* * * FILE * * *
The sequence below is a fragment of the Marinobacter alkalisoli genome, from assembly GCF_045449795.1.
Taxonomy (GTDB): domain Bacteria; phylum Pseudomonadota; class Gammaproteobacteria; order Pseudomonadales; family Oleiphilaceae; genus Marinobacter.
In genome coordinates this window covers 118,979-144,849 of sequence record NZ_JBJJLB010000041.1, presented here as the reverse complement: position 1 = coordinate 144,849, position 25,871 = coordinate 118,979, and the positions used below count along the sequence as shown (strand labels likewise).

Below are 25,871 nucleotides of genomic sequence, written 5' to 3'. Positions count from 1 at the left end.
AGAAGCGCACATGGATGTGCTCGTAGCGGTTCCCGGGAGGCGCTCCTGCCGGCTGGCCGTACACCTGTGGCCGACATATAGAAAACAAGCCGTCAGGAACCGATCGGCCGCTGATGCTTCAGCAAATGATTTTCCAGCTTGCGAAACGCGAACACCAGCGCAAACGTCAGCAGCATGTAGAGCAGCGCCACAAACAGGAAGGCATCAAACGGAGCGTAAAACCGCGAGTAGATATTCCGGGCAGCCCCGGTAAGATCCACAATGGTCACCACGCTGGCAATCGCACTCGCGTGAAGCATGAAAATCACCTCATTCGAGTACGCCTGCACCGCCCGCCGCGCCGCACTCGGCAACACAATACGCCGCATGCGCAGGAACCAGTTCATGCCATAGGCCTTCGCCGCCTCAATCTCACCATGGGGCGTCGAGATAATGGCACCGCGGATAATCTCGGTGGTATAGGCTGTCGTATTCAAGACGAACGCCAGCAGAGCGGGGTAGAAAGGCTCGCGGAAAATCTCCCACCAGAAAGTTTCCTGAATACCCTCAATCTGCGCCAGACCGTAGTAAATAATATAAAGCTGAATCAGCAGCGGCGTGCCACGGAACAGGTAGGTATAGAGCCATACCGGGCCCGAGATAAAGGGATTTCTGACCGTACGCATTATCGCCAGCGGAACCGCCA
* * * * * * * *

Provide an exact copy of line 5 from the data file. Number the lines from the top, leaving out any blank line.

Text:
AGAAGCGCACATGGATGTGCTCGTAGCGGTTCCCGGGAGGCGCTCCTGCCGGCTGGCCGTACACCTGTGGCCGACATATAGAAAACAAGCCGTCAGGAACCGATCGGCCGCTGATGCTTCAGCAAATGATTTTCCAGCTTGCGAAACGCGAACACCAGCGCAAACGTCAGCAGCATGTAGAGCAGCGCCACAAACAGGAAGGCATCAAACGGAGCGTAAAACCGCGAGTAGATATTCCGGGCAGCCCCGGTAAGATCCACAATGGTCACCACGCTGGCAATCGCACTCGCGTGAAGCATGAAAATCACCTCATTCGAGTACGCCTGCACCGCCCGCCGCGCCGCACTCGGCAACACAATACGCCGCATGCGCAGGAACCAGTTCATGCCATAGGCCTTCGCCGCCTCAATCTCACCATGGGGCGTCGAGATAATGGCACCGCGGATAATCTCGGTGGTATAGGCTGTCGTATTCAAGACGAACGCCAGCAGAGCGGGGTAGAAAGGCTCGCGGAAAATCTCCCACCAGAAAGTTTCCTGAATACCCTCAATCTGCGCCAGACCGTAGTAAATAATATAAAGCTGAATCAGCAGCGGCGTGCCACGGAACAGGTAGGTATAGAGCCATACCGGGCCCGAGATAAAGGGATTTCTGACCGTACGCATTATCGCCAGCGGAACCGCCA